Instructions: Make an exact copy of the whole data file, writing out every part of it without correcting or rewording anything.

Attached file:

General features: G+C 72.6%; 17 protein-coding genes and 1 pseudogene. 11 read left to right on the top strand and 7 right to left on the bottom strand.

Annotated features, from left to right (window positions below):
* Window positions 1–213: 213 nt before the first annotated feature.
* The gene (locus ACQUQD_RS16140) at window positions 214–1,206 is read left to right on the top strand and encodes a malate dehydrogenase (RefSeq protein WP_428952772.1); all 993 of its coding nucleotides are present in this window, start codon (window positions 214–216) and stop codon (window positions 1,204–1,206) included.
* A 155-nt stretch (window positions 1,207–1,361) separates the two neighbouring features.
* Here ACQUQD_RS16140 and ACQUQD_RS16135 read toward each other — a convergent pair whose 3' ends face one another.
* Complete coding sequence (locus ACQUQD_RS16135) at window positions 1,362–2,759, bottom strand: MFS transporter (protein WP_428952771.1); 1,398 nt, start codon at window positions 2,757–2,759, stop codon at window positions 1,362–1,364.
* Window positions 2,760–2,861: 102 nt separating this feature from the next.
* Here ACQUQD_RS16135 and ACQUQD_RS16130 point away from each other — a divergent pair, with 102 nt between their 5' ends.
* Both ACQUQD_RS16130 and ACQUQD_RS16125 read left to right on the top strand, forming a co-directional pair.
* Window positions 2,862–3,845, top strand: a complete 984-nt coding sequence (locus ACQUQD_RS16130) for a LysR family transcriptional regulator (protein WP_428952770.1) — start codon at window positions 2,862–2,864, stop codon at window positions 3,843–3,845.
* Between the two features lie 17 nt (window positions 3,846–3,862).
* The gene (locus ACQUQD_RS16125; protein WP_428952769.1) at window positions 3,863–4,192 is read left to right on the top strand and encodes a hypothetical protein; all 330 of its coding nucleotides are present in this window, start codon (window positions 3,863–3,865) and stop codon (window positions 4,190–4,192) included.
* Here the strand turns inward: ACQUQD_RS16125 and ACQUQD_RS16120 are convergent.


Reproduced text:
General features: G+C 72.6%; 17 protein-coding genes and 1 pseudogene. 11 read left to right on the top strand and 7 right to left on the bottom strand.

Annotated features, from left to right (window positions below):
* Window positions 1–213: 213 nt before the first annotated feature.
* The gene (locus ACQUQD_RS16140) at window positions 214–1,206 is read left to right on the top strand and encodes a malate dehydrogenase (RefSeq protein WP_428952772.1); all 993 of its coding nucleotides are present in this window, start codon (window positions 214–216) and stop codon (window positions 1,204–1,206) included.
* A 155-nt stretch (window positions 1,207–1,361) separates the two neighbouring features.
* Here ACQUQD_RS16140 and ACQUQD_RS16135 read toward each other — a convergent pair whose 3' ends face one another.
* Complete coding sequence (locus ACQUQD_RS16135) at window positions 1,362–2,759, bottom strand: MFS transporter (protein WP_428952771.1); 1,398 nt, start codon at window positions 2,757–2,759, stop codon at window positions 1,362–1,364.
* Window positions 2,760–2,861: 102 nt separating this feature from the next.
* Here ACQUQD_RS16135 and ACQUQD_RS16130 point away from each other — a divergent pair, with 102 nt between their 5' ends.
* Both ACQUQD_RS16130 and ACQUQD_RS16125 read left to right on the top strand, forming a co-directional pair.
* Window positions 2,862–3,845, top strand: a complete 984-nt coding sequence (locus ACQUQD_RS16130) for a LysR family transcriptional regulator (protein WP_428952770.1) — start codon at window positions 2,862–2,864, stop codon at window positions 3,843–3,845.
* Between the two features lie 17 nt (window positions 3,846–3,862).
* The gene (locus ACQUQD_RS16125; protein WP_428952769.1) at window positions 3,863–4,192 is read left to right on the top strand and encodes a hypothetical protein; all 330 of its coding nucleotides are present in this window, start codon (window positions 3,863–3,865) and stop codon (window positions 4,190–4,192) included.
* Here the strand turns inward: ACQUQD_RS16125 and ACQUQD_RS16120 are convergent.